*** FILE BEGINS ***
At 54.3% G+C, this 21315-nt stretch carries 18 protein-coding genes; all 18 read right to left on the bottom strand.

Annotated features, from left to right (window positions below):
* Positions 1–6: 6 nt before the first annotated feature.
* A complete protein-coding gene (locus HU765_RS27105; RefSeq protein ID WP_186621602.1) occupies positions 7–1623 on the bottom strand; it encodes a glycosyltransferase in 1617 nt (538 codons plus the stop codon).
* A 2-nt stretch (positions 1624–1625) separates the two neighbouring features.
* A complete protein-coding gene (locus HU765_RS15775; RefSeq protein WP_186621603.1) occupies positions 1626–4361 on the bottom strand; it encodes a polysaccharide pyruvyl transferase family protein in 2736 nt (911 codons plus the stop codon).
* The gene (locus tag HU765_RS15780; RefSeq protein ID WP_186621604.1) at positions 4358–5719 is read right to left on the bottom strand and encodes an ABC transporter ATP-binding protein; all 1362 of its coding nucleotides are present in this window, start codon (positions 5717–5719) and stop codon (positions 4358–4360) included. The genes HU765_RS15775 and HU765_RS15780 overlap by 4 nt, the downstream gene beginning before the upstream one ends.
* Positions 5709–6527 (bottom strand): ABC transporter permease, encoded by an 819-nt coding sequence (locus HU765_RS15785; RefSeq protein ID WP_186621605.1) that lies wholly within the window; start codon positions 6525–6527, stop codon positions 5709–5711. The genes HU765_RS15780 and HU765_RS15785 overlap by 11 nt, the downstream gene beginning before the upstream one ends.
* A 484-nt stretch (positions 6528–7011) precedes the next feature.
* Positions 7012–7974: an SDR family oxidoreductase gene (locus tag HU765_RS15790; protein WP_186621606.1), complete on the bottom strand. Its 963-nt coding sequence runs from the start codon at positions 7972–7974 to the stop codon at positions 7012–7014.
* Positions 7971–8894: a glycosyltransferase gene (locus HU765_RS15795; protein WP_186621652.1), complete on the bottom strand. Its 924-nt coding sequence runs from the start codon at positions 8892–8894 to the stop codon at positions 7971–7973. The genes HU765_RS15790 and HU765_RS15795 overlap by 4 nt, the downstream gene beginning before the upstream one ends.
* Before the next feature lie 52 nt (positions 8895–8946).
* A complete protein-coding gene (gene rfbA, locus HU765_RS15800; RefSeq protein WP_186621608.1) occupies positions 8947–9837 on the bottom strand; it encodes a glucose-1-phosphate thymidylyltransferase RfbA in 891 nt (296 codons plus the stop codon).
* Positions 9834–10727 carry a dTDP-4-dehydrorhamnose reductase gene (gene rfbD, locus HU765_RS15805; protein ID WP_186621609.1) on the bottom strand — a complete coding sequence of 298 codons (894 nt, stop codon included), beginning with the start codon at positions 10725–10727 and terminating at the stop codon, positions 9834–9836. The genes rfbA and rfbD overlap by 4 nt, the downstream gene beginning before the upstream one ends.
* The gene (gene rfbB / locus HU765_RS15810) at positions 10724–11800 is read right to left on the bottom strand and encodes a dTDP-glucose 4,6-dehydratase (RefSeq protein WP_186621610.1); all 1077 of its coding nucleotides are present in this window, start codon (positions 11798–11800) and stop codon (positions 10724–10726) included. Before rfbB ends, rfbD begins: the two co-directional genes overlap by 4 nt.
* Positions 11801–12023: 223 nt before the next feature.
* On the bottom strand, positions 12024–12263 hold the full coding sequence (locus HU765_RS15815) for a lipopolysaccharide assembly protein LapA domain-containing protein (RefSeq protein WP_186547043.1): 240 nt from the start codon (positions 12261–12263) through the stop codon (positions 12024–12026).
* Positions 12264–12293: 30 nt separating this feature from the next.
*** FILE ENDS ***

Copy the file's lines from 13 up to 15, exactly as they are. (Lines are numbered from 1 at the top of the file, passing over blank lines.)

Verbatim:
* A complete protein-coding gene (gene rfbA, locus HU765_RS15800; RefSeq protein WP_186621608.1) occupies positions 8947–9837 on the bottom strand; it encodes a glucose-1-phosphate thymidylyltransferase RfbA in 891 nt (296 codons plus the stop codon).
* Positions 9834–10727 carry a dTDP-4-dehydrorhamnose reductase gene (gene rfbD, locus HU765_RS15805; protein ID WP_186621609.1) on the bottom strand — a complete coding sequence of 298 codons (894 nt, stop codon included), beginning with the start codon at positions 10725–10727 and terminating at the stop codon, positions 9834–9836. The genes rfbA and rfbD overlap by 4 nt, the downstream gene beginning before the upstream one ends.
* The gene (gene rfbB / locus HU765_RS15810) at positions 10724–11800 is read right to left on the bottom strand and encodes a dTDP-glucose 4,6-dehydratase (RefSeq protein WP_186621610.1); all 1077 of its coding nucleotides are present in this window, start codon (positions 11798–11800) and stop codon (positions 10724–10726) included. Before rfbB ends, rfbD begins: the two co-directional genes overlap by 4 nt.